Edited by Ines G. Županov
Through its missionary, pedagogical, and scientific accomplishments, the Society of Jesus—known as the Jesuits—became one of the first institutions with a truly “global” reach, in practice and intention. The Oxford Handbook of the Jesuits offers a critical assessment of the order, helping to chart new directions for research at a time when there is renewed interest in Jesuit studies. In particular, the Hand- book examines their resilient dynamism and innovative spirit, grounded in Catholic theology and Christian spirituality, but also profoundly rooted in society and cultural institutions. It also explores Jesuit contributions to education, the arts, politics, and theology, among others.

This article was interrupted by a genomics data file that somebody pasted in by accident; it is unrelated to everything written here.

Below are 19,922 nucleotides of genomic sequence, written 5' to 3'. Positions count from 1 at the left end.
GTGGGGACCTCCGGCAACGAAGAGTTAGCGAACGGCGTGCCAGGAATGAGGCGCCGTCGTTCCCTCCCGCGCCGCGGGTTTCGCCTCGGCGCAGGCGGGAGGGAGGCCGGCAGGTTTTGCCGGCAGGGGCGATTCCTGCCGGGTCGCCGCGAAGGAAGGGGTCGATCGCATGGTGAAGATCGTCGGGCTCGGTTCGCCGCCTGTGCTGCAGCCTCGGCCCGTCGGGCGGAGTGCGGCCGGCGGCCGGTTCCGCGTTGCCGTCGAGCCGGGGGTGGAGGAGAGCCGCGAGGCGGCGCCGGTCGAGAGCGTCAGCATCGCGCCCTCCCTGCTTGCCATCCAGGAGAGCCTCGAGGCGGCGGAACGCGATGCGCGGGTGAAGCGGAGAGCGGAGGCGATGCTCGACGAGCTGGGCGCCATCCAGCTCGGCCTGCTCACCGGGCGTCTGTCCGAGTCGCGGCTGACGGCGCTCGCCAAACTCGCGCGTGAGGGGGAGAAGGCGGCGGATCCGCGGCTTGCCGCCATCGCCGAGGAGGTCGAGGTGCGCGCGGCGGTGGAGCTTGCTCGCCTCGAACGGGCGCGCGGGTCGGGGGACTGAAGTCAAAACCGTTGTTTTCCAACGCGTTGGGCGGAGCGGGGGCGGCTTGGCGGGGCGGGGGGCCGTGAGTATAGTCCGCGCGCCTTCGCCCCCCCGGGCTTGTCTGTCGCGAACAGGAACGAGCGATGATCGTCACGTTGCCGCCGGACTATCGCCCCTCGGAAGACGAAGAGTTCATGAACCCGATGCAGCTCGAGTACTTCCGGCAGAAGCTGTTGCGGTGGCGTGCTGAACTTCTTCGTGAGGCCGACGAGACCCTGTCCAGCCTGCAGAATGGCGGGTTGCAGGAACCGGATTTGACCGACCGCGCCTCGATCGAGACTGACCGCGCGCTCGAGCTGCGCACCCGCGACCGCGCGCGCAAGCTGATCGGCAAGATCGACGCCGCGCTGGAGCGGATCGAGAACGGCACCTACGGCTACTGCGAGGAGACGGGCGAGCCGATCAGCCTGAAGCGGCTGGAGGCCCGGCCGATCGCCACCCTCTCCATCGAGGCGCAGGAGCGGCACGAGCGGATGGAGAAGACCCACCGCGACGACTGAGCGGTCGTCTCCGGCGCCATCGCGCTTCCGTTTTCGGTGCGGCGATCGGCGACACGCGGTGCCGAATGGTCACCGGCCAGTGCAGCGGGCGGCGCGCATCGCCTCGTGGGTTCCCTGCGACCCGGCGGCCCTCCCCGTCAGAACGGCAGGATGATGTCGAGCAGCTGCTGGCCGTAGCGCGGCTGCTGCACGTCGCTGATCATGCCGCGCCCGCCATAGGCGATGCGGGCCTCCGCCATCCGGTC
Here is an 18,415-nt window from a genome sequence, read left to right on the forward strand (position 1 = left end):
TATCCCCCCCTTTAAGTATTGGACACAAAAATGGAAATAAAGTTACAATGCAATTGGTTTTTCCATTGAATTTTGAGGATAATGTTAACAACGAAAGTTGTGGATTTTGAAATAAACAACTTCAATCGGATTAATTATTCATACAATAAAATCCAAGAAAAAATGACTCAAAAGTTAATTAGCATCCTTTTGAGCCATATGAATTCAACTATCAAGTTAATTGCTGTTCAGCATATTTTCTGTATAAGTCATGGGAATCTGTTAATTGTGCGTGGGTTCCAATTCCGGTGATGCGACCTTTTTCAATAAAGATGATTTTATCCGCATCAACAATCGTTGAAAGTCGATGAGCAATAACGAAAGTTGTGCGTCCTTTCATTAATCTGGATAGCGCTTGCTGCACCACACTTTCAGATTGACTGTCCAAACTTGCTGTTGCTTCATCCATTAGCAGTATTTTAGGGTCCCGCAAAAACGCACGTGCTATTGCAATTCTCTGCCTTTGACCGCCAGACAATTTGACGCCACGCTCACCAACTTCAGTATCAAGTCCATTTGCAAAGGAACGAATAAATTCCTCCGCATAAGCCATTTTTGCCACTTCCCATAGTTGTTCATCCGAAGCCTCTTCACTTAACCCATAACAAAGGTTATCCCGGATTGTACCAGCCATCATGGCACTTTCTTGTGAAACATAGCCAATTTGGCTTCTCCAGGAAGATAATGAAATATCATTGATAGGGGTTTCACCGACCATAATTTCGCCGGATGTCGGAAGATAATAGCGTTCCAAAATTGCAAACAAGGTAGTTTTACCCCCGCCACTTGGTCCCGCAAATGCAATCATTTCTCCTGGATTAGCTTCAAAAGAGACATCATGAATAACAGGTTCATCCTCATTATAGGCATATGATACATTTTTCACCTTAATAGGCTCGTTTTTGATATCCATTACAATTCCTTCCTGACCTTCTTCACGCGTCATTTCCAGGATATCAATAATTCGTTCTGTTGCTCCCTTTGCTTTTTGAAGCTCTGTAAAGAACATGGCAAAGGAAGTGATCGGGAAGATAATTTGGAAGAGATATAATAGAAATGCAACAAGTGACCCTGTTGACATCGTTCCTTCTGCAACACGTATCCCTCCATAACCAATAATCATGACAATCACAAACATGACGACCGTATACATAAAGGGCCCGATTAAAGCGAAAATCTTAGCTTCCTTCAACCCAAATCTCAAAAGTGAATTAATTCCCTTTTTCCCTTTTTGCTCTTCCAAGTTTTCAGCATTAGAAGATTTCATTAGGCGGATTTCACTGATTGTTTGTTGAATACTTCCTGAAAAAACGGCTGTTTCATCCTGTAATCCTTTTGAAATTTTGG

The volume is organized in seven major sections, totaling forty chapters, on the order’s foundation and administration, the theological underpinnings of its activities, the Jesuit involvement with secular culture, missiology, the order’s contributions to the arts and sciences, the suppression the order endured in the eighteenth century, and finally, the resto- ration. The volume also looks at the way the Jesuit order is changing, including becoming more non-European and ethnically diverse, with its members increasingly interested in engaging society in addition to traditional pastoral duties.